Why undergo the bad press and potential Congressional backlash of an inversion–not to mention the risk President Obama will call the deals ‘unpatriotic’–-if you already pay no tax? It would be like going out for a big meal right after Thanksgiving Dinner. It’s long been true that inversions are only one tax tool in the arsenal of big and sophisticated companies.
Remember the flap over Apple’s taxes? In May 2013, the Senate Permanent Subcommittee on Investigations released a report finding that Apple avoided $9 billion in U.S. taxes in 2012. For Apple, the key was offshore units with no tax home, so-called stateless income. CEO Tim Cook testified that Apple doesn’t use gimmicks, and that Apple and other companies in this high stakes game are doing nothing illegal.
Some companies say they would like nothing better than repatriating profits to the U.S. if they could only do it in a way that won’t be taxed. And the amounts at stake are staggering. Senators Levin and McCain claimed that Apple skirted U.S. taxes on $44 billion over four years. Apple isn’t the only one.
In September 2012, the Senate Permanent Investigations Subcommittee examined Microsoft and Hewlett-Packard tax avoidance strategies. Much of it is about off-shoring. But a new study says many big U.S. companies pay no taxes or have effective tax rates of 0%.
There are 20 such companies in the Standard & Poor’s 500, including drugmaker Merck (MRK), computer storage company Seagate (STX) and automaker General Motors (GM). They reported effective tax rates of 0% or lower in the second calendar quarter despite reporting a profit for that same period.
So says a USA Today analysis of data from S&P Capital IQ. To be included, the companies also needed to report positive earnings before taxes including unusual items. So do you need to go offshore to pay 12%? Nope, not if you can pay zero at home. Reform the U.S. tax rate to make it competitive? Do they want less than zero, maybe a refundable credit?
A 2013 report from the U.S. Government Accountability Office found that profitable U.S. firms filing a Schedule M-3 paid federal taxes of 13% of pretax worldwide income. That’s well below the top 35% statutory rate. But some profitable companies pay even less.
Take Merck, which had a negative effective tax rate during the second quarter of 7.5%, It got money back despite the fact that its income before taxes soared 52% to $1.9 billion during the quarter. Merck earns profits in countries with lower tax rates. In its regulatory filing, Merck pointed to the “beneficial impact of foreign earnings” as part of the reason for the low effective tax rate.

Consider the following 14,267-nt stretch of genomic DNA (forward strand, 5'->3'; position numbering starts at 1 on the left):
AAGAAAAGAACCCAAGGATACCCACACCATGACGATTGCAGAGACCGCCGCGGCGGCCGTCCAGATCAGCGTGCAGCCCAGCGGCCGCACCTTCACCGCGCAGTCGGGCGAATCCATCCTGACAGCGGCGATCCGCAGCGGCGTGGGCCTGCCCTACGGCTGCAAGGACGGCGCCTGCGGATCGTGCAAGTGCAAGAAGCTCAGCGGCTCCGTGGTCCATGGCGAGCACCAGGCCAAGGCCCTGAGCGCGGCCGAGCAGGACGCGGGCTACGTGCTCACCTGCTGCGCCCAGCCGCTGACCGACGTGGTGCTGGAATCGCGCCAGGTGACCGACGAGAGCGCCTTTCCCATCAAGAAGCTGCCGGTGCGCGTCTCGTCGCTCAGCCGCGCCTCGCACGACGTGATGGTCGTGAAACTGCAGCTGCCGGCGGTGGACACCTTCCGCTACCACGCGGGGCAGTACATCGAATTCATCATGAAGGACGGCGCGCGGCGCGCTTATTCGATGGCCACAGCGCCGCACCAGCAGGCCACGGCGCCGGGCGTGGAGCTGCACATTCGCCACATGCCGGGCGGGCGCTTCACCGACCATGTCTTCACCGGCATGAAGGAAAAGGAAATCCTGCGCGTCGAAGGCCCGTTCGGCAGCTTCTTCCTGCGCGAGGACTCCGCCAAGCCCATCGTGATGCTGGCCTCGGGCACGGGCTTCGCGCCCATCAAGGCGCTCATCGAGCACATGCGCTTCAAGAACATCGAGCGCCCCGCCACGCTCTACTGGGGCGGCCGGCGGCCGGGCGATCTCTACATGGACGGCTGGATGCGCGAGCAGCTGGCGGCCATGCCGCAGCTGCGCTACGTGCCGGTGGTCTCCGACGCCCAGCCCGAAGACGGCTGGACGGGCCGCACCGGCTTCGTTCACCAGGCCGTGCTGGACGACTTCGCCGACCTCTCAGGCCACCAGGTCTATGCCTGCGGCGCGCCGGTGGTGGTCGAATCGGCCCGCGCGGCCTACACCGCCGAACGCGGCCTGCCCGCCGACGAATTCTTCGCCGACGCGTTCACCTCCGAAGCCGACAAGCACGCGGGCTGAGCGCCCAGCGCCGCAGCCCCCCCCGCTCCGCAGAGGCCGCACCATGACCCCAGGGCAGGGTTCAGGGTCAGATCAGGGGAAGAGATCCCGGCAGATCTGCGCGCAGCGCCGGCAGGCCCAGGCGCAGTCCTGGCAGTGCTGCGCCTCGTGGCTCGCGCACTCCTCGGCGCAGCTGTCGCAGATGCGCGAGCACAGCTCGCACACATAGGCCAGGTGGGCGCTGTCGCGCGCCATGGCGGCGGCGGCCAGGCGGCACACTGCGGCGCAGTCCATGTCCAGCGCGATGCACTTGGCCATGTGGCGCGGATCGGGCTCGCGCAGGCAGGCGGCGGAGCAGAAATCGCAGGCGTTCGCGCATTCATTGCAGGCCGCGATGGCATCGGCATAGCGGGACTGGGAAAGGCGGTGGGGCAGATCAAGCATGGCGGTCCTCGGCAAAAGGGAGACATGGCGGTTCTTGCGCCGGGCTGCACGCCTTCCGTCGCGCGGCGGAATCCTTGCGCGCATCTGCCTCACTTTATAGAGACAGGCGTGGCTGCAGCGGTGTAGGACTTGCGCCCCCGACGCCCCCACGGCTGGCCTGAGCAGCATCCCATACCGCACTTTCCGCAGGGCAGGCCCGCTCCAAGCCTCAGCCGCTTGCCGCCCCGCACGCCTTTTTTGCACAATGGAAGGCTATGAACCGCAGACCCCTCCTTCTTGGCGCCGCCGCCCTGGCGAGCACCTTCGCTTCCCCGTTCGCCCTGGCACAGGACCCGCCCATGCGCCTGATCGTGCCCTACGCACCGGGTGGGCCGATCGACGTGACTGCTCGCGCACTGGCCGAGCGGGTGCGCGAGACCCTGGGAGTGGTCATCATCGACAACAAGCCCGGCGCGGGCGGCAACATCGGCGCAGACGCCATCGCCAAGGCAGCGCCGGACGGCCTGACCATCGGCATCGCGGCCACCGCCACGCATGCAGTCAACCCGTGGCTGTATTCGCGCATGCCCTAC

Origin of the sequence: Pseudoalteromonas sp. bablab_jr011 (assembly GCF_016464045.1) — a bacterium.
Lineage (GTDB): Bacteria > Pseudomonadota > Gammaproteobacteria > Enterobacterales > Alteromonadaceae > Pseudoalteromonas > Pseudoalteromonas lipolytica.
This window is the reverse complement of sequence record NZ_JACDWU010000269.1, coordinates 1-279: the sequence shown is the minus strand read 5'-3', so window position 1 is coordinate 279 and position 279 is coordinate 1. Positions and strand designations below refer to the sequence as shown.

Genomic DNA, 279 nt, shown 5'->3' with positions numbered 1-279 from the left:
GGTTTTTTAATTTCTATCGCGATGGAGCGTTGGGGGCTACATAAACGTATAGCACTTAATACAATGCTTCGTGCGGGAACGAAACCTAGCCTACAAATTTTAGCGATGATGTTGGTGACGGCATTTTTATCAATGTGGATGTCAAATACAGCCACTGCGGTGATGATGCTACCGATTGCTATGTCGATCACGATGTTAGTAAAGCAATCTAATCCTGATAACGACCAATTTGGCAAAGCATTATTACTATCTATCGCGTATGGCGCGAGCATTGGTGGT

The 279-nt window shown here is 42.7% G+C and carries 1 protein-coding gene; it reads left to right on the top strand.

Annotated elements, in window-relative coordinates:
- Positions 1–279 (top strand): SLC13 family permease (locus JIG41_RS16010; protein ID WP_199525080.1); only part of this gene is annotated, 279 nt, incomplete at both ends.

Perhaps more importantly, Merck got a tax benefit in the quarter from an option exercise connected with rival AstraZeneca buying Merck’s interest in a partnership. Financial moves connected to the deal resulted in Merck getting a one-time tax benefit. Last year, Merck’s effective tax rate was 18%.
Seagate’s fiscal year ended June 27, and the company had an income tax benefit of $14 million. That was double Seagate’s $7 million income tax benefit for fiscal 2013. During fiscal 2014, Seagate got a big tax benefit from “the reversal of a portion of the valuation allowances recorded in prior periods.”
But Seagate also points out it gets a boost from the fact its parent holding company is based in low-tax country Ireland. Seagate paid this low tax rate despite reporting income before taxes of $1.6 billion during the quarter. In a familiar refrain, these companies say they’re following appropriate tax rules.
For example, several on this list are real-estate investment trusts, also called REITs. They include Public Storage (PSA) and Kimco Realty (KIM). REITs have become very popular, and it’s likely they will be expanded even further. They are required to pay out nearly all of their profits to investors. That keeps taxes low at the corporate level.
From S&P Capital IQ & USA Today research, here are 20 companies in the S&P 500 reporting 0% (or lower) effective tax rates during the second calendar quarter of 2014:
Company Symbol Net income Q2 2013 ($ mils)
- Merck MRK $2,004
- Seagate Tech. STX $320
- Thermo Fisher TMO $278.5
- General Motors GM $278
- Public Storage PSA $276.8
- Iron Mountain IRM $271.6
- Newmont Mining NEM $180
- Eaton ETN $171
- Avalonbay AVB $158.1
- Kimco Realty KIM $89.5
- Prologis PLD $81.2
- Boston Properties BXP $79.1
- Apartment Investment AIV $77
- Plum Creek Timber PCL $55
- Citrix Systems CTXS $53
- Crown Castle CTXS $53
- Macerich MAC $16.1
- News Corp. NWSA $13
- Essex Prop. MRK $6.3
- First Solar FSLR $4.5
You can reach me at Wood@WoodLLP.com. This discussion is not intended as legal advice, and cannot be relied upon for any purpose without the services of a qualified professional.
via The Tax Lawyer http://ift.tt/1qbsxMX